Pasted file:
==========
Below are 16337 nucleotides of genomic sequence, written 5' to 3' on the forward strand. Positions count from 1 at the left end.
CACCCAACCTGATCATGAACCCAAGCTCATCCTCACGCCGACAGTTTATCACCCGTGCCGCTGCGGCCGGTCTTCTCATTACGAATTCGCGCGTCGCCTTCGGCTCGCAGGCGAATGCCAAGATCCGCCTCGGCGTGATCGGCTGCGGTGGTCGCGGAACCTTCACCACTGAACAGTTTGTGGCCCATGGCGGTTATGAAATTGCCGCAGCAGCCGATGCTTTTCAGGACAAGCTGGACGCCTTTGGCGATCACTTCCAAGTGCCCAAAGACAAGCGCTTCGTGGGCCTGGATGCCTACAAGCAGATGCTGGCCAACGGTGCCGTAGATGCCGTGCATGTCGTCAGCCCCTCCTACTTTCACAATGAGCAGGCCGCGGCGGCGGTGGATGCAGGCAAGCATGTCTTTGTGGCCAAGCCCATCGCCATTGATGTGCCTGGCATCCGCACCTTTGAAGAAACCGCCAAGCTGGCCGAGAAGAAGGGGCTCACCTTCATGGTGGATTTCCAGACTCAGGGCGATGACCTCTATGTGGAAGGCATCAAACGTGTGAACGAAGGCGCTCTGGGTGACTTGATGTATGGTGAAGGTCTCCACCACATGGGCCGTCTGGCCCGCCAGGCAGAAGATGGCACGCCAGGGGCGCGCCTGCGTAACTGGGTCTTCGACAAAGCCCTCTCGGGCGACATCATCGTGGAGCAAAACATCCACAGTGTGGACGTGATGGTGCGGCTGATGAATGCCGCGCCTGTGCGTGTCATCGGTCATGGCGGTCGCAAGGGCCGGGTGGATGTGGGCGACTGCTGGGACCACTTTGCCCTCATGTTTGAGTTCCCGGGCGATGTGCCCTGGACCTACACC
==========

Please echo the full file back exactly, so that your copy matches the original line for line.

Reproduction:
Below are 16337 nucleotides of genomic sequence, written 5' to 3' on the forward strand. Positions count from 1 at the left end.
CACCCAACCTGATCATGAACCCAAGCTCATCCTCACGCCGACAGTTTATCACCCGTGCCGCTGCGGCCGGTCTTCTCATTACGAATTCGCGCGTCGCCTTCGGCTCGCAGGCGAATGCCAAGATCCGCCTCGGCGTGATCGGCTGCGGTGGTCGCGGAACCTTCACCACTGAACAGTTTGTGGCCCATGGCGGTTATGAAATTGCCGCAGCAGCCGATGCTTTTCAGGACAAGCTGGACGCCTTTGGCGATCACTTCCAAGTGCCCAAAGACAAGCGCTTCGTGGGCCTGGATGCCTACAAGCAGATGCTGGCCAACGGTGCCGTAGATGCCGTGCATGTCGTCAGCCCCTCCTACTTTCACAATGAGCAGGCCGCGGCGGCGGTGGATGCAGGCAAGCATGTCTTTGTGGCCAAGCCCATCGCCATTGATGTGCCTGGCATCCGCACCTTTGAAGAAACCGCCAAGCTGGCCGAGAAGAAGGGGCTCACCTTCATGGTGGATTTCCAGACTCAGGGCGATGACCTCTATGTGGAAGGCATCAAACGTGTGAACGAAGGCGCTCTGGGTGACTTGATGTATGGTGAAGGTCTCCACCACATGGGCCGTCTGGCCCGCCAGGCAGAAGATGGCACGCCAGGGGCGCGCCTGCGTAACTGGGTCTTCGACAAAGCCCTCTCGGGCGACATCATCGTGGAGCAAAACATCCACAGTGTGGACGTGATGGTGCGGCTGATGAATGCCGCGCCTGTGCGTGTCATCGGTCATGGCGGTCGCAAGGGCCGGGTGGATGTGGGCGACTGCTGGGACCACTTTGCCCTCATGTTTGAGTTCCCGGGCGATGTGCCCTGGACCTACACC